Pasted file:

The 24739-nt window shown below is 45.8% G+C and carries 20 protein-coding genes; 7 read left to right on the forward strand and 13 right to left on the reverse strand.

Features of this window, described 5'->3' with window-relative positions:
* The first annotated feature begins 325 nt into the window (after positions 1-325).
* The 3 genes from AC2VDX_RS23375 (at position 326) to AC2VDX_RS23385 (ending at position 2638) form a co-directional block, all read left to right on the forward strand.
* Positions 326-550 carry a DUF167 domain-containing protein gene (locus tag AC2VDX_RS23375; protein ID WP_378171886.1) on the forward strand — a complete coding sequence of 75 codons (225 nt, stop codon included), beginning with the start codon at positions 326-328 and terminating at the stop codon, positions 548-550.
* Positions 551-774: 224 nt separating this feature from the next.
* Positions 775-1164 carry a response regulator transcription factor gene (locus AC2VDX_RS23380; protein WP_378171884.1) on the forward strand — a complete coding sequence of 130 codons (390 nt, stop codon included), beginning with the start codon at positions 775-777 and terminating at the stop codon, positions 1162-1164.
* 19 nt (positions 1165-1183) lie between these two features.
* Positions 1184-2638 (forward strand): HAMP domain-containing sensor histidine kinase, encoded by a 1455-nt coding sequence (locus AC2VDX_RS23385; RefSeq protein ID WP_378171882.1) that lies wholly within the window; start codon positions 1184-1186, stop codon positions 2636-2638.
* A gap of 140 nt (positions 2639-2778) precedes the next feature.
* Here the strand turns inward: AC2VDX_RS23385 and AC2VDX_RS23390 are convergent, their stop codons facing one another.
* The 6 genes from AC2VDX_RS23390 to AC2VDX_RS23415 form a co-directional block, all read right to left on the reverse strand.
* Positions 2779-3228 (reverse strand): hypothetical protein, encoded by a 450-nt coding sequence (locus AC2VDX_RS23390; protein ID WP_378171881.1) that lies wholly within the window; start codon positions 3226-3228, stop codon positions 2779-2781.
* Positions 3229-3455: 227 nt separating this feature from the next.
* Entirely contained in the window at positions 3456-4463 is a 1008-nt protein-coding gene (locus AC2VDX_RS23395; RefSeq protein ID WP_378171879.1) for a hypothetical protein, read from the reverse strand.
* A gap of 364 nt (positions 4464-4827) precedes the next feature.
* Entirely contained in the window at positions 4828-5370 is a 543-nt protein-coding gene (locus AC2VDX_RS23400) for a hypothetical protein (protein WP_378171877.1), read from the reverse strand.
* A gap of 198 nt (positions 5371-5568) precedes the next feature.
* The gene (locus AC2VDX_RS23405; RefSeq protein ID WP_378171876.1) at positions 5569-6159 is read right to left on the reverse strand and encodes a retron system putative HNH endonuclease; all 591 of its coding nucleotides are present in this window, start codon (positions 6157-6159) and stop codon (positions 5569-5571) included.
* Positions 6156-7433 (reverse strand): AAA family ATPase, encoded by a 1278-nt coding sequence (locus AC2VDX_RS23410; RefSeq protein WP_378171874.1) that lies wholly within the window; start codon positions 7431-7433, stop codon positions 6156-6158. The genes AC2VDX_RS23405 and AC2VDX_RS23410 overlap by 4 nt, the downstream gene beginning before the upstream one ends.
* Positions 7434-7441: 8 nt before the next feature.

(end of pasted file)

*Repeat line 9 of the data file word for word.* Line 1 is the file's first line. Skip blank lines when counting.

* Positions 1184-2638 (forward strand): HAMP domain-containing sensor histidine kinase, encoded by a 1455-nt coding sequence (locus AC2VDX_RS23385; RefSeq protein ID WP_378171882.1) that lies wholly within the window; start codon positions 1184-1186, stop codon positions 2636-2638.